April 26, 2016
Have you heard the expression “hookup culture” recently? Our friend and foe Wikipedia defines “hookup culture” as a culture that accepts and encourages casual sexual encounters, focusing on immediate pleasure rather than long-term commitment. This is not a new phenomenon by any means. The American Psychological Association (APA) says that hookups became more frequent in the 1920s, believe it or not, when more people were driving cars and going to movie theaters (aka getting out of their parents’ houses). Then, in the 1960s, with feminism on the rise and more people sexually liberated, it became even more acceptable. The APA says, and I agree, that today’s hookup culture represents a marked shift in openness and acceptance of uncommitted sex. I know that I, for one, can’t say I know anyone who is waiting until marriage to have sex. Do you?
Why am I giving a history of hookup culture, you may be wondering? I want to look at today’s trends as it relates to the dating apps that now exist.
This past August, a Vanity Fair article came out, claiming that Tinder (owned by the same company as Match and OurTime, The Match Group) and apps like it are starting what they call a “Dating Apocalypse.” The article contends that in today’s society, many people, especially millennials, are moving toward this hookup culture that I’ve been talking about, where everything is determined by instant gratification. The article goes on to say that the people they profiled—twenty-somethings in New York City—are even going as far as using the app as a game to see just how many people they can sleep with in any given period of time. It goes on to say that the art of dating is solely becoming extinct, much like the cassette tape and the rotary phone.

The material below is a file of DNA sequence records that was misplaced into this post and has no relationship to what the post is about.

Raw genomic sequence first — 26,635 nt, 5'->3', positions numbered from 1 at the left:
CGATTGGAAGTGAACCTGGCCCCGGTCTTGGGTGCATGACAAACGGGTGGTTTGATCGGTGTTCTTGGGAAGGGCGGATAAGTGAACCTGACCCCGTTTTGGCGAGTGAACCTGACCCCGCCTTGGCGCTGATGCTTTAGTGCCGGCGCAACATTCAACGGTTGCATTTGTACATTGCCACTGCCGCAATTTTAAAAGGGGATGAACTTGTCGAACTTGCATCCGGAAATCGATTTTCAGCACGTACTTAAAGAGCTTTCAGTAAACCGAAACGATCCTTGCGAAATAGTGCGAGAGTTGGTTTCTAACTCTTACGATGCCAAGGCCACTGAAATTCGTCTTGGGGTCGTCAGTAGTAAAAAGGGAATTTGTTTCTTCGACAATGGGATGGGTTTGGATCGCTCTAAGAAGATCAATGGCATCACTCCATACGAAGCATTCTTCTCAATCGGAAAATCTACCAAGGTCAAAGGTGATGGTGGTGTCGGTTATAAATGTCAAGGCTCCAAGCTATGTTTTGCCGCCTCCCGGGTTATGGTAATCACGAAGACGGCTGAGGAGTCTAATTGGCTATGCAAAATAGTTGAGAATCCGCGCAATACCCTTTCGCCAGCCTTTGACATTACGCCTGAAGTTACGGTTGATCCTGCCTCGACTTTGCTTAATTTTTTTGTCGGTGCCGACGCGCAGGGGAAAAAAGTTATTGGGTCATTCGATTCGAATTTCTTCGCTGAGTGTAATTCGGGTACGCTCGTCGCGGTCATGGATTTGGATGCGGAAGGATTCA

As an online dating coach, I am asked by people all the time, “Are dating apps just for hooking up?” My answer is always the same: Yes … if you both hook up. (Just for the record, I hate the expression “hook up.” I think it sounds classless, but, just like most of us, I have to adapt to the times, too.) Any site can be used for anything you’re looking for. Do more people “hook up” on JSwipe (JDate’s Tinder-eqsue app that it acquired for $7 million last year) than on Elite Singles? Probably. Do some people troll the “serious” dating sites looking for a one-night stand? Sure. And do some people find meaningful, lasting relationships from an app like the one discussed in the Vanity Fair article? You bet.
As for the point the article made about the world becoming a place of casual relationships, I’ll just say that you get what you allow. If you’re looking for a serious relationship, but you allow someone into your life in a physical-only capacity, then that’s what you get. If you instead hold out for someone who is also looking for the commitment you are, then you’ll get that instead.
There are, of course, some benefits to using the dating apps:
They’re efficient. When you match with someone, you could meet that person within hours, or even minutes, depending on how close you are. Chemistry is the wild card that is either there or not, so meeting face-to-face in a timely fashion is one of the keys to online dating. Also, because of a very granular GPS system, the apps allow you to find people in your vicinity whose paths you might not have crossed. Some dating services target a radius within your ZIP code, which also locates people you might not meet otherwise but within a much larger area. Lastly, they’re easy to set up and free. With a few clicks and a Facebook account, you can make a profile.
As for whether you should use Tinder or any other app to find a date, that’s up to you. I contend that people should use any resources available to them. Don’t NOT use something because of its reputation. But, if you want to ensure that other people have some skin in the game, in the form of a monthly payment, then the “traditional” online dating sites like Match.com, eHarmony, JDate, Christian Mingle, and those similar are still your best bet.